| George G. Bingham|
John W. Reynolds
| Sarah I. Barnes|
| September 6, 1921(1921-09-06) (aged 64)
Willamette University College of Law
professor of law
Samuel T. Richardson Wikipedia
Samuel Thurston Richardson (July 8, 1857 – September 6, 1921) was an American attorney and educator in the state of Oregon. A native of the state, he was the third dean of the Willamette University College of Law, his alma mater. He also founded the Oregon Law School (not the University of Oregon School of Law) that existed from 1902 until 1922.
Samuel Richardson was born on July 8, 1857, to Lewis Clarke and Eliza Ann (née Whitely) Richardson. Born on a farm near the community of Scio in the Willamette Valley, he was educated at the local public schools of Scio. Richardson enrolled at Willamette University in Salem, Oregon, in 1873 and graduated with a bachelor of arts degree in 1892. On November 19, 1879, he married Sarah I. Barnes, and they had a three sons and one daughter. While still in school, he was admitted to the Oregon bar in October 1884.
From 1882 to 1884 he was the county clerk for Crook County in Central Oregon. While in the county seat of Prineville, he served as justice of the peace for that town. After earning his undergraduate degree he then continued at Willamette’s law school and earned a bachelor of laws degree two years after his bachelor's degree. In 1889, he was hired by the Oregon Secretary of State to examine the title for land the state was preparing to buy for a reform school, and also had worked as a special investigator for the legislature. In 1895, he received a master of arts degree from the university, followed by a doctorate of laws from the law school in 1898.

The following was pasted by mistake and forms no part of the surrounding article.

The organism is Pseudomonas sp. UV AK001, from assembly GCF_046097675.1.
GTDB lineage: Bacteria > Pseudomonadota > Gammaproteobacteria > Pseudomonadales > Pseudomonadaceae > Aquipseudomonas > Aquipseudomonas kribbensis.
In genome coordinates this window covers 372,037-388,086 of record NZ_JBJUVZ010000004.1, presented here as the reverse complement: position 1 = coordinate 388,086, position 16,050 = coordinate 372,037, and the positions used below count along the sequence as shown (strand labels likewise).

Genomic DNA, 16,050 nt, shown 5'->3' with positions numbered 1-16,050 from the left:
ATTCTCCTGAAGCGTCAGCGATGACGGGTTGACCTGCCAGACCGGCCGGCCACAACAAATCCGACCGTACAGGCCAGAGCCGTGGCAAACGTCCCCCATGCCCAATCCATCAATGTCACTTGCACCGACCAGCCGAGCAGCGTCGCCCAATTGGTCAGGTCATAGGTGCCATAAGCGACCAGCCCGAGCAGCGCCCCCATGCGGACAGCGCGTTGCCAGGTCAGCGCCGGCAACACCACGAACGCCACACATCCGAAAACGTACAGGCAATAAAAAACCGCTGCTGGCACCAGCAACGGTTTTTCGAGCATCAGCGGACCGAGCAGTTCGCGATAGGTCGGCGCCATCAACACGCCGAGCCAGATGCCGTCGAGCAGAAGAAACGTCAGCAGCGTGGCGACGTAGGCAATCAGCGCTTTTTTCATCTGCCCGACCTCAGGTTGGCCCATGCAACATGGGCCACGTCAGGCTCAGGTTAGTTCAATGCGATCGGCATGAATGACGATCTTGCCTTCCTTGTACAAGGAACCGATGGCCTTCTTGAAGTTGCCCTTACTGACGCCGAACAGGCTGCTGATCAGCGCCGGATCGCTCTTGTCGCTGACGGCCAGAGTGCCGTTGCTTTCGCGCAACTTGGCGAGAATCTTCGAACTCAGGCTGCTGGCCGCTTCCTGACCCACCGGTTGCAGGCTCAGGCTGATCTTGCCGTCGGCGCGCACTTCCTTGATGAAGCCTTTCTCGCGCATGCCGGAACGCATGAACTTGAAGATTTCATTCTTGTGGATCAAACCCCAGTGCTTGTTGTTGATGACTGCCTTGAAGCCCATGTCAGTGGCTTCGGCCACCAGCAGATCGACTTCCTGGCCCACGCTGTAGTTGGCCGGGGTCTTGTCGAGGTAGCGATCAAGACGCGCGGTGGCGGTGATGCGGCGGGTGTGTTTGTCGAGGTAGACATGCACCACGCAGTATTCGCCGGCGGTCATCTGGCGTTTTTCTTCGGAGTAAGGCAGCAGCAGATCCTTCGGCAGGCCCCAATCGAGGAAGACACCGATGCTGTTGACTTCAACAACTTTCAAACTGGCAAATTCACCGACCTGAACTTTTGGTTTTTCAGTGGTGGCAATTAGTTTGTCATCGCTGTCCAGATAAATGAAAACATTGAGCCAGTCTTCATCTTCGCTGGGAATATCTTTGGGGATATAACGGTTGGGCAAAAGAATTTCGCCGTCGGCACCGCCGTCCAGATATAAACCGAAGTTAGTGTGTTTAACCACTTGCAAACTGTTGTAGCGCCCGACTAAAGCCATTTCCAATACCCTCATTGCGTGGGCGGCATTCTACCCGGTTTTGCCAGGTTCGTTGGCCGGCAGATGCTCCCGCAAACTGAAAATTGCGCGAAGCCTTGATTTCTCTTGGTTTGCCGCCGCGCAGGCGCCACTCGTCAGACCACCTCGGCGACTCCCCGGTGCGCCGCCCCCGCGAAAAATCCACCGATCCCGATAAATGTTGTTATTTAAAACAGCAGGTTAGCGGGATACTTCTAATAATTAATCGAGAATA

Richardson joined the faculty at the Willamette University College of Law in 1887. In 1891, he became the third dean of the law school, succeeding George G. Bingham. As dean, he continued to teach constitutional law and real property law and admitted the first women to the school that was founded in 1883. Richardson was given a lifetime certificate to allow him to teach in the state in 1898 by the Oregon State Board of Education. He left Willamette’s law school in 1902 and was succeeded by John W. Reynolds.
In 1902, he founded the Oregon Law School in Salem, later adding a branch in Portland. Serving as dean of the new law school, he also was the editor of the school’s journal, the Oregon Law School Journal that began in 1902 as well. By 1908 the school had grown to two teachers and 27 students, and by 1910 to 47 students. While still operating the law school he also was in private legal practice, including with the Portland firm of Richardson, Dimick & Morehead starting in 1906.
A Republican, he was also a member of the Independent Order of Odd Fellows and the Knights of Pythias. He served as the chairman of a state commission that studied judicial reform in 1911. This commission made several recommendations to the State Assembly, including expanding the Oregon Supreme Court from five to seven justices. The state did add two more seats to the court, and in 1914 Richardson ran for one of the new positions as a Republican, losing in the primary. He continued practicing law with clients such as the Wentworth Lumber Company into the 1920s. Samuel Thurston Richardson died on September 6, 1921, of a stroke at the age of 64 in Portland, and was buried in Salem. After his death, the Oregon Law School closed.